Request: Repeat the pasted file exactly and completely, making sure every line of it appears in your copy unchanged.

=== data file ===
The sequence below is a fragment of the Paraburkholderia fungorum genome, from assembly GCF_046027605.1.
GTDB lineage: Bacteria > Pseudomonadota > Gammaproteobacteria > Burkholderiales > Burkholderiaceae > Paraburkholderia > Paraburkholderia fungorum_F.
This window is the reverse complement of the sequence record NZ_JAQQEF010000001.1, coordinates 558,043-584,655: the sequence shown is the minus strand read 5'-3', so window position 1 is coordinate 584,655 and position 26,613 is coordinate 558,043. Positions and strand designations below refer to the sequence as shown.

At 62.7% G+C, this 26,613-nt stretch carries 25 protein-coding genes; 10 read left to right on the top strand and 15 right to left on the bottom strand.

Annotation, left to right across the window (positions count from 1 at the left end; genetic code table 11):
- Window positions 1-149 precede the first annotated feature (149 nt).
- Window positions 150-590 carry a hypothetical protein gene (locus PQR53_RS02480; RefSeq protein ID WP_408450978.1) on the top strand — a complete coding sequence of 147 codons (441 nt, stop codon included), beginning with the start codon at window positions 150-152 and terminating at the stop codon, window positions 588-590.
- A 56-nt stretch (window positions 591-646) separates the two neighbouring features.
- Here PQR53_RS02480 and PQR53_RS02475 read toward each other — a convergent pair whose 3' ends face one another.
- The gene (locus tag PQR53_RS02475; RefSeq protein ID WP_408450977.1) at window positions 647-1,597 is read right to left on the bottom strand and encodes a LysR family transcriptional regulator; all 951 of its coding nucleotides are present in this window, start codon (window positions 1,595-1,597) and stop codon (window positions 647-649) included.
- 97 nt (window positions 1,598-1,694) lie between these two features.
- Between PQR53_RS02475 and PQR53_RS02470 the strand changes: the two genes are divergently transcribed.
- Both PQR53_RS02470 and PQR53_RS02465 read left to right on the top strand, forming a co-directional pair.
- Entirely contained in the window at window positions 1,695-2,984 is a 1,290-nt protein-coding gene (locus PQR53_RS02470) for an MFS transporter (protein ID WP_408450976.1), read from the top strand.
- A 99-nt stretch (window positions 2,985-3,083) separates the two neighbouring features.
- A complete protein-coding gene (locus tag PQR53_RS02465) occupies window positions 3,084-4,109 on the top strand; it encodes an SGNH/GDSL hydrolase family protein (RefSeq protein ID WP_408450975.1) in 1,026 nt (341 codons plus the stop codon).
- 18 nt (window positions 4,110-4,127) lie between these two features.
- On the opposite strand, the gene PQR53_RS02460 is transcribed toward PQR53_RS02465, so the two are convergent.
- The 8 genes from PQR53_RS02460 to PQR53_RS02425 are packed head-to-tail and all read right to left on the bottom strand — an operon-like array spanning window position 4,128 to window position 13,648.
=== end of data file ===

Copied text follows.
The sequence below is a fragment of the Paraburkholderia fungorum genome, from assembly GCF_046027605.1.
GTDB lineage: Bacteria > Pseudomonadota > Gammaproteobacteria > Burkholderiales > Burkholderiaceae > Paraburkholderia > Paraburkholderia fungorum_F.
This window is the reverse complement of the sequence record NZ_JAQQEF010000001.1, coordinates 558,043-584,655: the sequence shown is the minus strand read 5'-3', so window position 1 is coordinate 584,655 and position 26,613 is coordinate 558,043. Positions and strand designations below refer to the sequence as shown.

At 62.7% G+C, this 26,613-nt stretch carries 25 protein-coding genes; 10 read left to right on the top strand and 15 right to left on the bottom strand.

Annotation, left to right across the window (positions count from 1 at the left end; genetic code table 11):
- Window positions 1-149 precede the first annotated feature (149 nt).
- Window positions 150-590 carry a hypothetical protein gene (locus PQR53_RS02480; RefSeq protein ID WP_408450978.1) on the top strand — a complete coding sequence of 147 codons (441 nt, stop codon included), beginning with the start codon at window positions 150-152 and terminating at the stop codon, window positions 588-590.
- A 56-nt stretch (window positions 591-646) separates the two neighbouring features.
- Here PQR53_RS02480 and PQR53_RS02475 read toward each other — a convergent pair whose 3' ends face one another.
- The gene (locus tag PQR53_RS02475; RefSeq protein ID WP_408450977.1) at window positions 647-1,597 is read right to left on the bottom strand and encodes a LysR family transcriptional regulator; all 951 of its coding nucleotides are present in this window, start codon (window positions 1,595-1,597) and stop codon (window positions 647-649) included.
- 97 nt (window positions 1,598-1,694) lie between these two features.
- Between PQR53_RS02475 and PQR53_RS02470 the strand changes: the two genes are divergently transcribed.
- Both PQR53_RS02470 and PQR53_RS02465 read left to right on the top strand, forming a co-directional pair.
- Entirely contained in the window at window positions 1,695-2,984 is a 1,290-nt protein-coding gene (locus PQR53_RS02470) for an MFS transporter (protein ID WP_408450976.1), read from the top strand.
- A 99-nt stretch (window positions 2,985-3,083) separates the two neighbouring features.
- A complete protein-coding gene (locus tag PQR53_RS02465) occupies window positions 3,084-4,109 on the top strand; it encodes an SGNH/GDSL hydrolase family protein (RefSeq protein ID WP_408450975.1) in 1,026 nt (341 codons plus the stop codon).
- 18 nt (window positions 4,110-4,127) lie between these two features.
- On the opposite strand, the gene PQR53_RS02460 is transcribed toward PQR53_RS02465, so the two are convergent.
- The 8 genes from PQR53_RS02460 to PQR53_RS02425 are packed head-to-tail and all read right to left on the bottom strand — an operon-like array spanning window position 4,128 to window position 13,648.